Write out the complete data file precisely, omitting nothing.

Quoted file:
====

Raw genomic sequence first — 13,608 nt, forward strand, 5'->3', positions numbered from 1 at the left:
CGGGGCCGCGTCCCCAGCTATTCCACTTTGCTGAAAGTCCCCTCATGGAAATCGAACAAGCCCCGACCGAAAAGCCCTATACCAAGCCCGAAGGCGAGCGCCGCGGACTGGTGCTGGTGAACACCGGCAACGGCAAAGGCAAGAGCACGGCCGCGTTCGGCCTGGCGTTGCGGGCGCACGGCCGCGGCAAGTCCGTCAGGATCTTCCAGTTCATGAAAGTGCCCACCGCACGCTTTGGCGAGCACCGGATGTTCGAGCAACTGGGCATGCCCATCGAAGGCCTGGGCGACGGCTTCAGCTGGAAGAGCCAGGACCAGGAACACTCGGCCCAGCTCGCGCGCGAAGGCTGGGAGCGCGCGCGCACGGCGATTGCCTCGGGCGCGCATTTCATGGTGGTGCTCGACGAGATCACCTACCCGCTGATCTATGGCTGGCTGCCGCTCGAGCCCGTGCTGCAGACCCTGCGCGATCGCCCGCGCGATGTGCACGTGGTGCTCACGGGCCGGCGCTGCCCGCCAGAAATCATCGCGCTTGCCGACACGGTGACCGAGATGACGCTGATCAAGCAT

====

Raw genomic sequence first — 13,608 nt, forward strand, 5'->3', positions numbered from 1 at the left:
CGGGGCCGCGTCCCCAGCTATTCCACTTTGCTGAAAGTCCCCTCATGGAAATCGAACAAGCCCCGACCGAAAAGCCCTATACCAAGCCCGAAGGCGAGCGCCGCGGACTGGTGCTGGTGAACACCGGCAACGGCAAAGGCAAGAGCACGGCCGCGTTCGGCCTGGCGTTGCGGGCGCACGGCCGCGGCAAGTCCGTCAGGATCTTCCAGTTCATGAAAGTGCCCACCGCACGCTTTGGCGAGCACCGGATGTTCGAGCAACTGGGCATGCCCATCGAAGGCCTGGGCGACGGCTTCAGCTGGAAGAGCCAGGACCAGGAACACTCGGCCCAGCTCGCGCGCGAAGGCTGGGAGCGCGCGCGCACGGCGATTGCCTCGGGCGCGCATTTCATGGTGGTGCTCGACGAGATCACCTACCCGCTGATCTATGGCTGGCTGCCGCTCGAGCCCGTGCTGCAGACCCTGCGCGATCGCCCGCGCGATGTGCACGTGGTGCTCACGGGCCGGCGCTGCCCGCCAGAAATCATCGCGCTTGCCGACACGGTGACCGAGATGACGCTGATCAAGCAT